“Oh shit,” Duffy thought, “I’m a dead man.”
“It’s, well. It’s all filled out, here see,” Meryl said, pulling some crumpled papers out of her bag.
“But it hasn’t been signed,” the social worker pointed out the two blank signature lines with an air of satisfaction. “Neither one of you has signed.”
I don’t know you lady, but I hate you, Duffy thought. First of all, your tone of voice sucks. The sweater you’re wearing is criminal, just looking at it has set my recovery back by three weeks. And nobody your age she should be wearing bright blue nail polish, ever. If I could get up from this bed I would walk over there and wrap my oxygen tube around your thick neck until your tongue popped out and turned black.”
Then Duffy had an idea. While he struggled to gain control of his right hand, he heard snatches of deadly conversation. Phrases like liability, malpractice, legal consent, kept smacking him in the face one after the other. Even worse, Meryl had caved. Her slight body was sprawled in a chair. Her eyes glazed and there was an unsightly ribbon of mucous dripping from her nose. It was not her best look. Duffy fumbled in the bed clothes for his phone as the soap opera cast was preparing to pack up their props and move on. Then two things happened simultaneously. The social worker said, “The hospital has no choice in this matter; I’m afraid he’ll be gone by morning,” and Meryl’s cellphone signaled an incoming text which she retrieved without even thinking.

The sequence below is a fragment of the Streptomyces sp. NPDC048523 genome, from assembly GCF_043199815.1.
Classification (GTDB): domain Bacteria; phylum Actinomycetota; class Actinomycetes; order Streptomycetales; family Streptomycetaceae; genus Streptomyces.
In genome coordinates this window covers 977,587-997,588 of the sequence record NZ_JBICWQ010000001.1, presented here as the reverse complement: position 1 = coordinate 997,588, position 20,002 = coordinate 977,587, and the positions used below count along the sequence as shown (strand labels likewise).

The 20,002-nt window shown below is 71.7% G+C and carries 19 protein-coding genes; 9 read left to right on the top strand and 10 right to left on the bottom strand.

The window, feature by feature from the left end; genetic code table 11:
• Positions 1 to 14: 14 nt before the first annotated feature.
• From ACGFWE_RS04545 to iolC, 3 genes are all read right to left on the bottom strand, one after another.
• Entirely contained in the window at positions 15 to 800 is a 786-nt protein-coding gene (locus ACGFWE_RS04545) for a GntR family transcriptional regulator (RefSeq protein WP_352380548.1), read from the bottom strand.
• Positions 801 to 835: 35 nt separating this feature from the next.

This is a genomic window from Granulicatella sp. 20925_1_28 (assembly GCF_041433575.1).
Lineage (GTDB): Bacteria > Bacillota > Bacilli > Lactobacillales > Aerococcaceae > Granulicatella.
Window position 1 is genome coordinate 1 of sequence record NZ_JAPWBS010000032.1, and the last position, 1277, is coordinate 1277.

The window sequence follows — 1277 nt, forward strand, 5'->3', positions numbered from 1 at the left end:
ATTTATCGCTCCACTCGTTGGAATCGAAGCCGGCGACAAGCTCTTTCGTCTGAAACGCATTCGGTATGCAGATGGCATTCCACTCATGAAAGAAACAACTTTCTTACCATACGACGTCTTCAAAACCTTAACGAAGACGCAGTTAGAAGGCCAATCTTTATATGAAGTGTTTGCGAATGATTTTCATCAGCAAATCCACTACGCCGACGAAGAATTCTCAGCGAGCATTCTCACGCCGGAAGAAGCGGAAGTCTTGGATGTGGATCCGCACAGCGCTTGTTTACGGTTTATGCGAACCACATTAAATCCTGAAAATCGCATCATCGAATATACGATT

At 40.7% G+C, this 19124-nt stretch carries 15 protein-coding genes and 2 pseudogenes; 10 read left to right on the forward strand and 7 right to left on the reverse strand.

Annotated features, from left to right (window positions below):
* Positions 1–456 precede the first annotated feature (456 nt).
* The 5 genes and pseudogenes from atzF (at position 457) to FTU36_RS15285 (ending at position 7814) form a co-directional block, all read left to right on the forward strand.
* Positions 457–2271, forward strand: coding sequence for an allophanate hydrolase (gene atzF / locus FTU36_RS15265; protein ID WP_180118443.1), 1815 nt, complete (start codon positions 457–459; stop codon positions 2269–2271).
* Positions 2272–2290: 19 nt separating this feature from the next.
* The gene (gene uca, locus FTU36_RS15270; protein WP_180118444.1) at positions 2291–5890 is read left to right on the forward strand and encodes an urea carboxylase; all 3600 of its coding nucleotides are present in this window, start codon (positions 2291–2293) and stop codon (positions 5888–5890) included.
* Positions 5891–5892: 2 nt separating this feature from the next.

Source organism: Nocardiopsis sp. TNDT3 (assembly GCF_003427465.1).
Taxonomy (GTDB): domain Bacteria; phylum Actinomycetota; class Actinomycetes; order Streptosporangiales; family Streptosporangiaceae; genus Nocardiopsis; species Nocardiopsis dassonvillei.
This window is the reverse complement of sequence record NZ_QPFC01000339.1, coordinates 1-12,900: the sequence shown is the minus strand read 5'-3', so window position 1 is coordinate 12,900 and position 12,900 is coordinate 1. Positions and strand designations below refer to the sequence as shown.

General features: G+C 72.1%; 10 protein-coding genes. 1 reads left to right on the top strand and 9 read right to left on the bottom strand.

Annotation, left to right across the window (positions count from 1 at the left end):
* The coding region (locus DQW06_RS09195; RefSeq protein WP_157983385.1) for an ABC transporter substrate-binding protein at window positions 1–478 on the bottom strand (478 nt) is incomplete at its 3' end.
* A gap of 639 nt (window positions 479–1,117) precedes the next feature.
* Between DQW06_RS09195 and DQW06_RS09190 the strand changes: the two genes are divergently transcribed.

“Intubate me now or everyone here gets sued!” Meryl just held up her phone like a beacon in the darkness sweeping it back and forth for the whole soap opera cast to see. Duffy had thought about adding multiple exclamation points but decided that would have been too much. He had done all he could, so he focused his thoughts on the lovely, pine-scented Jonathan and drifted back into his coma.
Robert Leone is a longtime resident of San Francisco. He is a published author whose work has appeared in a number of literary journals, magazines and newspapers. He also co-wrote, along with his husband Ed Decker, Rights of Passage, a full-length play focusing on international LGBT human rights that was produced by the New Conservatory Theatre Center in San Francisco and is being published by Samuel French, Inc. in Spring 2018.